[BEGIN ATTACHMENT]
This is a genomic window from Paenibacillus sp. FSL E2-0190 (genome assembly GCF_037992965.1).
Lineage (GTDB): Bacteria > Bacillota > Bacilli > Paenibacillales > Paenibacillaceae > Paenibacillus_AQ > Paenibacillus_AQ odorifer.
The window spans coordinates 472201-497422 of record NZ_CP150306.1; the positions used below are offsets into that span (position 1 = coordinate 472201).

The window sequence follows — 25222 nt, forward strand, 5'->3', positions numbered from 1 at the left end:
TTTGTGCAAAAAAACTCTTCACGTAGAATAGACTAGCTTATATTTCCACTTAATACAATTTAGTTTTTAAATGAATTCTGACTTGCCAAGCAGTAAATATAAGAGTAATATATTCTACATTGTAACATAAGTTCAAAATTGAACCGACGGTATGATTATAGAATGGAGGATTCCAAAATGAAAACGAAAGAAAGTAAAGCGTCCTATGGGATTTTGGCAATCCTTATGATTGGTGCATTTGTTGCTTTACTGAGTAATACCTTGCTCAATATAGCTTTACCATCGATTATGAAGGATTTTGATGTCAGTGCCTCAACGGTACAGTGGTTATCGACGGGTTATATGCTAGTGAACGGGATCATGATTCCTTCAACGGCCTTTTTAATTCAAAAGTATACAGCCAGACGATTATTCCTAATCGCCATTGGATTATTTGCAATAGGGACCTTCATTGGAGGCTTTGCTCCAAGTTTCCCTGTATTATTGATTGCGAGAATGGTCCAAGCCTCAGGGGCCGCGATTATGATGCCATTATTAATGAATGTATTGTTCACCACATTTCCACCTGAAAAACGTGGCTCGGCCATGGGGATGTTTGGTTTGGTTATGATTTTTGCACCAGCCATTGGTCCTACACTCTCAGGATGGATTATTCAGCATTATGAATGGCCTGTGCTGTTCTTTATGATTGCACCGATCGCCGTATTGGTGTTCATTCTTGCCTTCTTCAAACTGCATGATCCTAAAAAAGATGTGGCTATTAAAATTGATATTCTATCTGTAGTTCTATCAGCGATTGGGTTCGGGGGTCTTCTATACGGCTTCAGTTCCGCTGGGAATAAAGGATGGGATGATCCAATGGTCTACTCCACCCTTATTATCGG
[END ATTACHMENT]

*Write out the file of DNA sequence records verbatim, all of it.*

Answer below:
This is a genomic window from Paenibacillus sp. FSL E2-0190 (genome assembly GCF_037992965.1).
Lineage (GTDB): Bacteria > Bacillota > Bacilli > Paenibacillales > Paenibacillaceae > Paenibacillus_AQ > Paenibacillus_AQ odorifer.
The window spans coordinates 472201-497422 of record NZ_CP150306.1; the positions used below are offsets into that span (position 1 = coordinate 472201).

The window sequence follows — 25222 nt, forward strand, 5'->3', positions numbered from 1 at the left end:
TTTGTGCAAAAAAACTCTTCACGTAGAATAGACTAGCTTATATTTCCACTTAATACAATTTAGTTTTTAAATGAATTCTGACTTGCCAAGCAGTAAATATAAGAGTAATATATTCTACATTGTAACATAAGTTCAAAATTGAACCGACGGTATGATTATAGAATGGAGGATTCCAAAATGAAAACGAAAGAAAGTAAAGCGTCCTATGGGATTTTGGCAATCCTTATGATTGGTGCATTTGTTGCTTTACTGAGTAATACCTTGCTCAATATAGCTTTACCATCGATTATGAAGGATTTTGATGTCAGTGCCTCAACGGTACAGTGGTTATCGACGGGTTATATGCTAGTGAACGGGATCATGATTCCTTCAACGGCCTTTTTAATTCAAAAGTATACAGCCAGACGATTATTCCTAATCGCCATTGGATTATTTGCAATAGGGACCTTCATTGGAGGCTTTGCTCCAAGTTTCCCTGTATTATTGATTGCGAGAATGGTCCAAGCCTCAGGGGCCGCGATTATGATGCCATTATTAATGAATGTATTGTTCACCACATTTCCACCTGAAAAACGTGGCTCGGCCATGGGGATGTTTGGTTTGGTTATGATTTTTGCACCAGCCATTGGTCCTACACTCTCAGGATGGATTATTCAGCATTATGAATGGCCTGTGCTGTTCTTTATGATTGCACCGATCGCCGTATTGGTGTTCATTCTTGCCTTCTTCAAACTGCATGATCCTAAAAAAGATGTGGCTATTAAAATTGATATTCTATCTGTAGTTCTATCAGCGATTGGGTTCGGGGGTCTTCTATACGGCTTCAGTTCCGCTGGGAATAAAGGATGGGATGATCCAATGGTCTACTCCACCCTTATTATCGG